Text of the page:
• Try to keep some breathing space around your face.
  • Keep your feet firmly on the ground.
  • Keep moving in the direction of the crowd.
  • Try to walk at the same speed as the rest of the crowd.
  • If you lose balance or fall to the ground, get back up on your feet as soon as possible or ask for help. If you’re not able to stand back up, curl your body into a ball and protect your head and neck area.
  • Steer clear from walls, railings, fences, or other solid or barricading objects.
  • Stay calm. Try not to push or pull away from the moving crowd.
  • If you’re able to, edge yourself to the side of the crowd or a place where the crowd is less dense.
  • If there’s a fire or smoke, crouch down low. That’s because smoke rises up and could cut off your oxygen supply in tight crowds and make it harder to breathe.
View this post on Instagram

A post shared by Inquirer (@inquirerdotnet)

RELATED STORY: Korean singer-actor Lee Ji Han among those killed in Itaewon crowd crush

Your subscription could not be saved. Please try again.
Your subscription has been successful.

Subscribe to our daily newsletter

By providing an email address. I agree to the Terms of Use and acknowledge that I have read the Privacy Policy.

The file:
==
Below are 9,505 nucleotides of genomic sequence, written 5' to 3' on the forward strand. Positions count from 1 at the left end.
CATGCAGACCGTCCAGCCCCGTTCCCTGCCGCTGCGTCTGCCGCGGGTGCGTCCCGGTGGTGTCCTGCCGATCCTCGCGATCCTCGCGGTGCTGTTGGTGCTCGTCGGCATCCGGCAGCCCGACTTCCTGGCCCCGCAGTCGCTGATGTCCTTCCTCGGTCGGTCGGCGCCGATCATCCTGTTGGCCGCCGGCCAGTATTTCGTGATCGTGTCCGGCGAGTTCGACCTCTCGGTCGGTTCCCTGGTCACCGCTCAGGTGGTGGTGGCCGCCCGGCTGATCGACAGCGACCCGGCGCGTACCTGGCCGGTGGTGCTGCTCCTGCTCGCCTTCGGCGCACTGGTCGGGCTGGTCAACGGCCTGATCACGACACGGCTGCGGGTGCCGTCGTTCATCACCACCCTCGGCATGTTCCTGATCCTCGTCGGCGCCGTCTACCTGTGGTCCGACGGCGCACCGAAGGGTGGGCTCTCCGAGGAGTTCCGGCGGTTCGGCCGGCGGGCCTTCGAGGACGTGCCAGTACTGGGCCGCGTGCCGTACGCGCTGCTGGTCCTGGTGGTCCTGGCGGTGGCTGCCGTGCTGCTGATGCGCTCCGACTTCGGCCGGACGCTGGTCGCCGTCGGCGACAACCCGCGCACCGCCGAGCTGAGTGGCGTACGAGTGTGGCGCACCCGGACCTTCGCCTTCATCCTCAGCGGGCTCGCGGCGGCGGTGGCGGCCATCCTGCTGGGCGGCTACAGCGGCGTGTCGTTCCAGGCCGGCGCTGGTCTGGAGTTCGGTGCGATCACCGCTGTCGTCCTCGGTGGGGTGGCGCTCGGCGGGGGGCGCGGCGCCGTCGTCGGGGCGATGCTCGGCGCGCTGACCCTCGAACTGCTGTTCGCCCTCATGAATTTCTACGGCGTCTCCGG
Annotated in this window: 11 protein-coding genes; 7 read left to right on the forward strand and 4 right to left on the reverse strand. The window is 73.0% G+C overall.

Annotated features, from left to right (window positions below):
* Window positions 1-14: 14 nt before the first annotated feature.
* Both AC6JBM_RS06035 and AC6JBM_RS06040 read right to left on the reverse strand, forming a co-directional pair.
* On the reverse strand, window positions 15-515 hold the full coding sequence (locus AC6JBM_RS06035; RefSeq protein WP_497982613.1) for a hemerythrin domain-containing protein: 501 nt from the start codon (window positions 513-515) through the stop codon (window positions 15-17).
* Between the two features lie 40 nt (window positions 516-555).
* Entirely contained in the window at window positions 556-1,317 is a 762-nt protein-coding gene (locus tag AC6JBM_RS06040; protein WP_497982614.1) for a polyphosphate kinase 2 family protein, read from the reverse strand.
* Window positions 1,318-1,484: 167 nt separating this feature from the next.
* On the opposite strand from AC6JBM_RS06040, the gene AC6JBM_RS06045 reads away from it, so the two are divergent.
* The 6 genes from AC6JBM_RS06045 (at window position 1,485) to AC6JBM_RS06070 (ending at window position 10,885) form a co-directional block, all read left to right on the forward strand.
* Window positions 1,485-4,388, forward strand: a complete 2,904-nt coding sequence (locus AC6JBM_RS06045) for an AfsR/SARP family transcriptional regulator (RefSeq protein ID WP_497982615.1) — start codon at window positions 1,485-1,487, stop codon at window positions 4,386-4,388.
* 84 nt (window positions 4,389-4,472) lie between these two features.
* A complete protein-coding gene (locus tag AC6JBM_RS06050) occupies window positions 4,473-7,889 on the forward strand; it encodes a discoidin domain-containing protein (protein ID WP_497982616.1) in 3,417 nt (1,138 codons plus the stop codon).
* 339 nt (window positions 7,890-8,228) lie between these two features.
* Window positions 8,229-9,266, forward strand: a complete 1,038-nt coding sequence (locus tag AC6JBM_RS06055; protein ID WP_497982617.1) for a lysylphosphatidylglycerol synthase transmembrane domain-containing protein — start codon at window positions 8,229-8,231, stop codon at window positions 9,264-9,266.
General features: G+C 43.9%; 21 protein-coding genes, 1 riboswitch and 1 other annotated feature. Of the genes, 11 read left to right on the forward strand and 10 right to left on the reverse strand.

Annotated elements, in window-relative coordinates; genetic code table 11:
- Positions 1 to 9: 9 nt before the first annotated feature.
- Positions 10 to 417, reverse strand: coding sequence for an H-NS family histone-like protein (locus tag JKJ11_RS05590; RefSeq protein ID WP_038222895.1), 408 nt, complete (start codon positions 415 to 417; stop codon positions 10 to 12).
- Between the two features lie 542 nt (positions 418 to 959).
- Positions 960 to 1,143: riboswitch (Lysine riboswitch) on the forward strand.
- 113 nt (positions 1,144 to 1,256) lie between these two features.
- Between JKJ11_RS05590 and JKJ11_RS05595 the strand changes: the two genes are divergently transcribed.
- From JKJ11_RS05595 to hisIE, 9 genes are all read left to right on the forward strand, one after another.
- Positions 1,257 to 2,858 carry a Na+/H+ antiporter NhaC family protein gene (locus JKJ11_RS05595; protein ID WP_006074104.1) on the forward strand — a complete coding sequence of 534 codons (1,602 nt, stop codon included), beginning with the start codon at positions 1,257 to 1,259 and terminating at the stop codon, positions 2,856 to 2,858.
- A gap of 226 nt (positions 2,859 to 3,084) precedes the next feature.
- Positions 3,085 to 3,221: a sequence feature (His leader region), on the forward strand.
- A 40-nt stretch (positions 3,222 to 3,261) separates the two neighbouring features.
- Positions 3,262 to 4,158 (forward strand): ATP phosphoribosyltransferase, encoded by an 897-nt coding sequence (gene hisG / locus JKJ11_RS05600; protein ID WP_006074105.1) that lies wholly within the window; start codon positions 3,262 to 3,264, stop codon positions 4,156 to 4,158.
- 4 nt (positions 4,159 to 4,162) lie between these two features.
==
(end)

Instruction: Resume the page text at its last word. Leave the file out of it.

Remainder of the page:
Read Next
Don't miss out on the latest news and information.

Subscribe to INQUIRER PLUS to get access to The Philippine Daily Inquirer & other 70+ titles, share up to 5 gadgets, listen to the news, download as early as 4am & share articles on social media. Call 896 6000.

TAGS: crowd crush, INQFocus, Itaewon, safety tips, South korea, stampede, Wowowee
For feedback, complaints, or inquiries, contact us.
Your subscription could not be saved. Please try again.
Your subscription has been successful.

Subscribe to our daily newsletter

By providing an email address. I agree to the Terms of Use and acknowledge that I have read the Privacy Policy.

© Copyright 1997-2023 | All Rights Reserved

We use cookies to ensure you get the best experience on our website. By continuing, you are agreeing to our use of cookies. To find out more, please click this link.